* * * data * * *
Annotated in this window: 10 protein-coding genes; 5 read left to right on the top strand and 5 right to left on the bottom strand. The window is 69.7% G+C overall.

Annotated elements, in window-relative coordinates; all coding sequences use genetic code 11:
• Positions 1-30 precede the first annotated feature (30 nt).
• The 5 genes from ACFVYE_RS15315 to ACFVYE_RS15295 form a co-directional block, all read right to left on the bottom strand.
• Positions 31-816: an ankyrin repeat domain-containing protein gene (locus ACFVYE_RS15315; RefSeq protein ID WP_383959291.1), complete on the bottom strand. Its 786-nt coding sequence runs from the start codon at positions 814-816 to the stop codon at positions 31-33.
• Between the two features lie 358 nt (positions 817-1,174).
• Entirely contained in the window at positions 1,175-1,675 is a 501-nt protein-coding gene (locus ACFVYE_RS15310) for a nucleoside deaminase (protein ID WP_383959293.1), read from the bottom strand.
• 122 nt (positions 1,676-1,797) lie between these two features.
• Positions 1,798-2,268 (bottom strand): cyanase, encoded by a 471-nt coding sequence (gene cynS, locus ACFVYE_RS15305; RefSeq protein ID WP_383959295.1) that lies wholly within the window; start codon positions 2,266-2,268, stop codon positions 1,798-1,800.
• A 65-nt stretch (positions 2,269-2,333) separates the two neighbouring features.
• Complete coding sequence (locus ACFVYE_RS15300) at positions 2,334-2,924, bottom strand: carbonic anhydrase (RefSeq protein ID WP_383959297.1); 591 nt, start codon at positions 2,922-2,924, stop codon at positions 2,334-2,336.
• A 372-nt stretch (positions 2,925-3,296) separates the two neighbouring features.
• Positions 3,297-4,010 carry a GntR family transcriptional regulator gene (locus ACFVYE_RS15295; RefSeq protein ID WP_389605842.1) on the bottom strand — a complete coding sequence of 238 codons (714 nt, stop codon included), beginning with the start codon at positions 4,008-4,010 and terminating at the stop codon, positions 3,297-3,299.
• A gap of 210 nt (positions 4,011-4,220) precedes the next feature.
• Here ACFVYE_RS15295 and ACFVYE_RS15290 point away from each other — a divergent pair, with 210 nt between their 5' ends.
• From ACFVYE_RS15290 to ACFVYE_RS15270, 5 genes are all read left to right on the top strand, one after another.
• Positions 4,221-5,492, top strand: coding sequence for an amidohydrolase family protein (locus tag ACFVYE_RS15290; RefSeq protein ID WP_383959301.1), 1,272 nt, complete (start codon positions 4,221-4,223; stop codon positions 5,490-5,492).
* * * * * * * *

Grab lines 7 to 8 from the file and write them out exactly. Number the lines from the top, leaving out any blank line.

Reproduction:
• Entirely contained in the window at positions 1,175-1,675 is a 501-nt protein-coding gene (locus ACFVYE_RS15310) for a nucleoside deaminase (protein ID WP_383959293.1), read from the bottom strand.
• 122 nt (positions 1,676-1,797) lie between these two features.